Argentina: Between Messi’s Magic and Maradona’s Madness

Argentina are one of the favorites to win the World Cup, and for good reason.  Not only do they have the best player of this generation, Barcelona’s Lionel Messi, they also have astonishing attacking talent at their disposal. Their defenders don’t look too shoddy either, but the major question mark remains over their coach, the legendary Diego Maradonna.

You don't win Player of the Year for nothing

In attack, it is hard to think of any team that went into any World Cup with such quality strikers.  It is no exaggeration to say that Argentina’s top five strikers could walk into any other national first-team (except Spain’s).  Lionel Messi, at only 22, is the best player in the world today.  What he’s achieved over the past couple of seasons with Barcelona has made some consider him the best in history. He finished top-scorer in La Liga with 34 goals, won La Liga, and is in excellent form. For a little sampler, just check out these four wondergoals he scored in one game against Arsenal this season:

The problem with Messi, however, is that he has never translated his club form to his country. He’s never shone for the national team, and has looked out of place in his recent games, failing to combine well with his team-mates.  If Maradona can inspire the boy to do it this time, the rest of the World Cup becomes an irrelevancy almost.  Make no mistake; if Messi finds his best Barcelona form, he could single-handedly win the tournament for Argentina, no matter what anyone else does.  Such is the boy’s talent.

Higuain has got it

Gonzalo Higuain, also 22, is one of the best strikers in the world. He’s just completed an incredible season for Real Madrid with 27 goals.  As a connoisseur of football strikers, I find Higuain to be a joy to watch.  He has got this killer striker instinct and an eye for goal that you rarely find in even the best strikers in the world. Torres and Villa have it, The Brazilian Ronaldo had it, and Romario defined it. Higuain certainly has it. But Higuain has barely played for Argentina, and so it remains to be seen whether he can transfer his club form to his country.  I would suggest he will.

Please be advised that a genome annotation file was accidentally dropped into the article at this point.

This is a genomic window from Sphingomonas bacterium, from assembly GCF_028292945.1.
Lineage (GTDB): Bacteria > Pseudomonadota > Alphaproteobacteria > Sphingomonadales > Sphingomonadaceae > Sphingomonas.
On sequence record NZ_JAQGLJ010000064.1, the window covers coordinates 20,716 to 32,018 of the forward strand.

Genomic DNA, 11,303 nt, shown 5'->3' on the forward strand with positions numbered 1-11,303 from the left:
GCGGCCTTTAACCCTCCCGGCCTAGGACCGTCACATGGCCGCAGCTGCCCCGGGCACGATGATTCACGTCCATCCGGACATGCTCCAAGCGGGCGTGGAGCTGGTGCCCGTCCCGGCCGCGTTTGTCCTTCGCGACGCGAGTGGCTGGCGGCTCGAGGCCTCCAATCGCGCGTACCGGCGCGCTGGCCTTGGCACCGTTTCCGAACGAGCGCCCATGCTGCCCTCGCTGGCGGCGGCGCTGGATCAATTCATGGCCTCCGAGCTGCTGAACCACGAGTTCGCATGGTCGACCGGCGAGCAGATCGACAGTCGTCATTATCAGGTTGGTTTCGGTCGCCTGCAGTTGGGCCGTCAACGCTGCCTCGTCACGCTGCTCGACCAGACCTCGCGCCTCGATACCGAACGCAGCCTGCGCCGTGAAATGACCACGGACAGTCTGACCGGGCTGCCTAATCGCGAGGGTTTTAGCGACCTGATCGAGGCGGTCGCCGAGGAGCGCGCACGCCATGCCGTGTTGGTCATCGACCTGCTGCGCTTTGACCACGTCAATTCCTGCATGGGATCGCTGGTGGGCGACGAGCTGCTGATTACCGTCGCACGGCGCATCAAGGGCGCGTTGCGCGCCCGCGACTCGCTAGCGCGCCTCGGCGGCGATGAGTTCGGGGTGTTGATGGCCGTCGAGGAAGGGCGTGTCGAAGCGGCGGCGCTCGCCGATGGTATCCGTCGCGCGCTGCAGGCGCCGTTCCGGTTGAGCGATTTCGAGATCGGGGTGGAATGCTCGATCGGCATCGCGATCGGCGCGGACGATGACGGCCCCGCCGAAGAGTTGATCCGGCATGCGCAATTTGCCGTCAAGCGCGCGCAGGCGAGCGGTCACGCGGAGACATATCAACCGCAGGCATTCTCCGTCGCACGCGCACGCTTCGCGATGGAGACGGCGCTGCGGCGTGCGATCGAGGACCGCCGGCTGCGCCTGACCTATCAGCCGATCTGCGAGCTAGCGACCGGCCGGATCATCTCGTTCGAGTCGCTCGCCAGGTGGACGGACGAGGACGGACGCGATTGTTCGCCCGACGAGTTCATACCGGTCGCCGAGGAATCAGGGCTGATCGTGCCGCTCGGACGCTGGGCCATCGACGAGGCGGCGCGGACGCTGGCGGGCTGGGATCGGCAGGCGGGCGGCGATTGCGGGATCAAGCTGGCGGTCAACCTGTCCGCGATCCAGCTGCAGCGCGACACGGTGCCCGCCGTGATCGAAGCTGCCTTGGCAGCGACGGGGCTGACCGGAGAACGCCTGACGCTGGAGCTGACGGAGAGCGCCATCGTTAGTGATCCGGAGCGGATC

Diego Milito plays for Internazionale, and has just played a key role in the team winning a historic treble. He scored the winning goals of the Copa de Italia and the Champions League final.  He scored buckets of crucial goals in the Champions League and Serie A.  He’s full of confidence and in the form of his life.

Carlos Tevez has been one of the best strikers in the Premier League over the past season, playing for Manchester City.  He’s a hard-working striker who gives everything to the team and has an insane desire to win.

Aguero and Maradona's daughter pose with their son Benji, who really should captain Argentina to World Cup victory in 2034

Finally, Sergio Aguerro, also 22, is an excellent and fast striker who plays for Atletico Madrid. He also happens to be married to Maradona’s daughter, but there is no nepotism involved in picking this immense talent who was voted young player of the year by World Soccer last year.

For some strange reason, Maradona felt compelled to drag along Martin Palermo, aged 85, to the tournament.  A striker who failed to excel with the national team during his prime, it is unclear what he brings to this team today, especially with the incredible 5 strikers ahead of him.  Such is the amount of Argentinean talent that Maradona could still have called on French Ligue 1 top scorer Lissandro Lopez, Napoli’s excellent Ezequiel Lavezzi or Palermo’s Maxi Lopez.

In midfield, Argentina have two outstanding players: Javier Mascherano, who is one of the best defensive midfielders in the world and Benfica’s exciting prospect Angel De Maria.

It’s in defense where things get a bit tricky for the Argentines.  Walter Samuel has put in an excellent season with Mourinho’s Internazionale, but big question marks hang over the three other defenders and the goalkeepers.  Martin Dimechelis may have won the double with Bayern Munich, but his form has been off at times. Gabriel Heinze has been declining steadily for the past few years, and doesn’t look reassuring at left-back.  Nicolas Otamandi, an excellent young right-back at 22, may be a bit too inexperienced for a World Cup.

All of which adds to the confusion over Maradona’s selection decisions.  He chose to omit Javier Zanetti, Internazionale’s fantastic defender/midfielder.  At 36, Zanetti has still got it, and was instrumental in Internazionale winning the treble this year.  He did not look out of place taking on some of the best players in the world like Robben and Messi, and there is no doubting his international pedigree and ability to perform this well for the national team.